HOUSING

COVID protections, Section 8, eviction, HUD, discrimination

Frequently Asked Questions

Four reasons a landlord might keep your deposit

1. Unpaid rent
2. Damages from the tenant besides normal wear and tear
3. Cleaning the rental unit to the level of cleanliness as when they moved in
4. Possibly replacing furnishings if the lease requires it

Within 21 days after the tenant moves out, the landlord must mail or give the tenant a list of items the landlord deducted from the security deposit and return any remaining money from the deposit. If the landlord keeps some or all of the security deposit for the four reasons listed above, the landlord should also send the tenant bills and invoices explaining the charges.

If your landlord wants to evict you, they must file a court case against you called an “unlawful detainer.” The landlord must have someone serve you (give you) the court papers called a “Summons” and “Complaint.

You, the tenant, only have 5 court days after the date you received the court papers to respond to the court. To count the 5 court days, start counting the day after you receive the papers. Do not count Saturdays, Sundays, or court holidays.  If you want to defend yourself in the eviction, it is important that you file a response (called an “answer”) on time. If you have not filed a response by the end of the 5 days, the landlord can ask the court for a “default judgment.” This means that the landlord automatically wins the case and gets the rental home back from you. If this happens, you will not get a chance to go in front of the court and tell the court your side of the story.

No. It is illegal for a landlord to lockout a tenant (renter), remove a tenant’s belongings, cut off utilities (such as water or electricity), or remove outside windows or doors in order to force a tenant to leave.

No. It is illegal for a landlord to lockout a tenant (renter), remove a tenant’s belongings, cut off utilities (such as water or electricity), or remove outside windows or doors in order to force a tenant to leave.

When a landlord wants to evict a tenant, the landlord must go through the court eviction process. A tenant can stay in the home until the end of the court eviction process.

If you live in a county covered by the state rent relief program (housing.ca.gov) the agency will review your application to see if you qualify for the program. If you qualify, the agency can cover up to 18 months of rental debt and utilities assistance from April 2020 to March 2022. Any debts from April 1, 2022, or later will not be covered.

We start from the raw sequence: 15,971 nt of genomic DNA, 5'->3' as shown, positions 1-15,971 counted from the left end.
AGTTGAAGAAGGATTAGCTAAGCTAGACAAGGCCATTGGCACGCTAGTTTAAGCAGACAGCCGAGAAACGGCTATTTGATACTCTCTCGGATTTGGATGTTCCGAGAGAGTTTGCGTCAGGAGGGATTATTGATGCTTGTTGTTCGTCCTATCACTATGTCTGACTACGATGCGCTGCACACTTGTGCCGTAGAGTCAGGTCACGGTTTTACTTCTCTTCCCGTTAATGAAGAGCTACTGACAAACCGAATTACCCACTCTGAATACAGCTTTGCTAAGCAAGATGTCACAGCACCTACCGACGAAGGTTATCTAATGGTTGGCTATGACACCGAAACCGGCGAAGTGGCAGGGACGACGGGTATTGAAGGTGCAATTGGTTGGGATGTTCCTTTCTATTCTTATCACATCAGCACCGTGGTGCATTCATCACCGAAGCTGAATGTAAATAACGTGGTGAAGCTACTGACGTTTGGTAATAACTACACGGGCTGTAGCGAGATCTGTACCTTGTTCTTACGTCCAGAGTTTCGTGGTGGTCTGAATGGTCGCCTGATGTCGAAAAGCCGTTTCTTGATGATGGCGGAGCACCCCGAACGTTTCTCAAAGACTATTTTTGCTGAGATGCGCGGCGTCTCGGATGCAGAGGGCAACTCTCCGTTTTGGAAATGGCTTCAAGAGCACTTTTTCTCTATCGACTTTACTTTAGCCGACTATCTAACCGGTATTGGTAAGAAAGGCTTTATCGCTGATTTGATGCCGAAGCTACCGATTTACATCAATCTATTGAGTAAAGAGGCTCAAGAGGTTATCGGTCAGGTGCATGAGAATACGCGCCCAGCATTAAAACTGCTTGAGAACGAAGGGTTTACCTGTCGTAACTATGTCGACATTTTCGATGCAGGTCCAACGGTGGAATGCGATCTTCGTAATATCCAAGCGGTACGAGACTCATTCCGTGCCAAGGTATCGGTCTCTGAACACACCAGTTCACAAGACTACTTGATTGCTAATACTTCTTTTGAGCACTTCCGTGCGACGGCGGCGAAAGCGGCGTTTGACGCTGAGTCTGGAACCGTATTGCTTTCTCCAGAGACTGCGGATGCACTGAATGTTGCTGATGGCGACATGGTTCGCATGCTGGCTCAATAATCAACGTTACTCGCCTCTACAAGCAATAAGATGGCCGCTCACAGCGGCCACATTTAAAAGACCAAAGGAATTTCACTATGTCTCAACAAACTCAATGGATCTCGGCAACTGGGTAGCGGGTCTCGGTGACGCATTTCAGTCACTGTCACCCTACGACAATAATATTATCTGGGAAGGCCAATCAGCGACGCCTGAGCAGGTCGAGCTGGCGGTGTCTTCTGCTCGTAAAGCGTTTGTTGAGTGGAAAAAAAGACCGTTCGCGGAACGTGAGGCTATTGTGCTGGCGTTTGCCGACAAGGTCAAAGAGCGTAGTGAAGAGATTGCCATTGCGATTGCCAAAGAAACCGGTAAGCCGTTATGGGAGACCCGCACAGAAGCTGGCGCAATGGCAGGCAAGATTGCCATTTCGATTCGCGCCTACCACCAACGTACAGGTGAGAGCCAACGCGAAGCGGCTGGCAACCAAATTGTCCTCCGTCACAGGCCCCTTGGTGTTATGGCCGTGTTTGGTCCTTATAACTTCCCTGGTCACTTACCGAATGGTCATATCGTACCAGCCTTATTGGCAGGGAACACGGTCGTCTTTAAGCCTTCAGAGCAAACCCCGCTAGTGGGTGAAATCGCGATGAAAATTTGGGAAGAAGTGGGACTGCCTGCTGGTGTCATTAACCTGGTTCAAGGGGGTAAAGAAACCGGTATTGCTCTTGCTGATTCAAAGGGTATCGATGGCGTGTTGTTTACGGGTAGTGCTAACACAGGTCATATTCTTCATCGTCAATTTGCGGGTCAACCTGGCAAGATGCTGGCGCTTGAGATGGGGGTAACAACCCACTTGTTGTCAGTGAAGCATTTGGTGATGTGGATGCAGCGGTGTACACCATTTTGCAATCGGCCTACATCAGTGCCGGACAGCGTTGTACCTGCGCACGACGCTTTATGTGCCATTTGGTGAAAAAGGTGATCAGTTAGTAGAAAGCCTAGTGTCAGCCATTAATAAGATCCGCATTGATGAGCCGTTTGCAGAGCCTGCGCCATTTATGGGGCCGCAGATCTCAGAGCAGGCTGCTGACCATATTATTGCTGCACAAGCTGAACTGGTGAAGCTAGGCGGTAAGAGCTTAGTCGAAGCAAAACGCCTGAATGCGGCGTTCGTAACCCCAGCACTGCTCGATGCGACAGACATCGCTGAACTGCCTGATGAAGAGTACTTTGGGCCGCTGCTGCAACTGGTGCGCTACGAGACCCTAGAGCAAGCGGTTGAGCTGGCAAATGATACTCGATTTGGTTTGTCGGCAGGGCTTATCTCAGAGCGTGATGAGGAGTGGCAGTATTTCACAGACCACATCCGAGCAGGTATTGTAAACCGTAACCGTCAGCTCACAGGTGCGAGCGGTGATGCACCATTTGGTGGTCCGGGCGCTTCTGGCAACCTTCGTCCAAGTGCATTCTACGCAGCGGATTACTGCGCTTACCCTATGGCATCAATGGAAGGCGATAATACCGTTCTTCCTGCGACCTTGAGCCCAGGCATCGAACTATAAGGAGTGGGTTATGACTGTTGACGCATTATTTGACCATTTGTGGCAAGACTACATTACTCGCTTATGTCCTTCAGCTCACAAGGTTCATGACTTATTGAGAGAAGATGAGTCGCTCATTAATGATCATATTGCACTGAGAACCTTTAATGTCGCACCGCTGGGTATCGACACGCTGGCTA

If you live in a county covered by the state rent relief program (housing.ca.gov) the agency will review your application to see if you qualify for the program. If you qualify, the agency can cover up to 18 months of rental debt and utilities assistance from April 2020 to March 2022. Any debts from April 1, 2022, or later will not be covered.

If you live in a county covered by the state rent relief program (housing.ca.gov) the agency will review your application to see if you qualify for the program. If you qualify, the agency can cover up to 18 months of rental debt and utilities assistance from April 2020 to March 2022. Any debts from April 1, 2022, or later will not be covered.

If you live in a county covered by the state rent relief program (housing.ca.gov) the agency will review your application to see if you qualify for the program. If you qualify, the agency can cover up to 18 months of rental debt and utilities assistance from April 2020 to March 2022. Any debts from April 1, 2022, or later will not be covered.

If you live in a county covered by the state rent relief program (housing.ca.gov) the agency will review your application to see if you qualify for the program. If you qualify, the agency can cover up to 18 months of rental debt and utilities assistance from April 2020 to March 2022. Any debts from April 1, 2022, or later will not be covered.

Tips

• A verbal eviction is not valid
• A Notice IS NOT an eviction
• As soon as you receive a Notice, get legal advice
• You cannot be legally evicted until a court orders it. If you have not had a judgment entered against you either at trial or by default, you are still considered a legal tenant.

• When you make a payment, specify what it is for i.e., May’s rent, Security Deposits, June’s late fees, etc.
• If you pay in cash, get a receipt. You can always keep a record of payments even if you gave the landlord the original. Get a receipt for payments, no matter how you pay.
• Try to have a written lease. If not, write down the terms as you remember them. A verbal contract is still a contract, but a written lease is better protection.

• Make copies of communications between you and your landlord
• Before you move in, do an inspection, make a checklist of issues, and take pictures
• Talk to an attorney before withholding rent for habitability reasons
• Talk to an attorney before choosing to go to trial.

If you want free legal information or advice,
contact us today.

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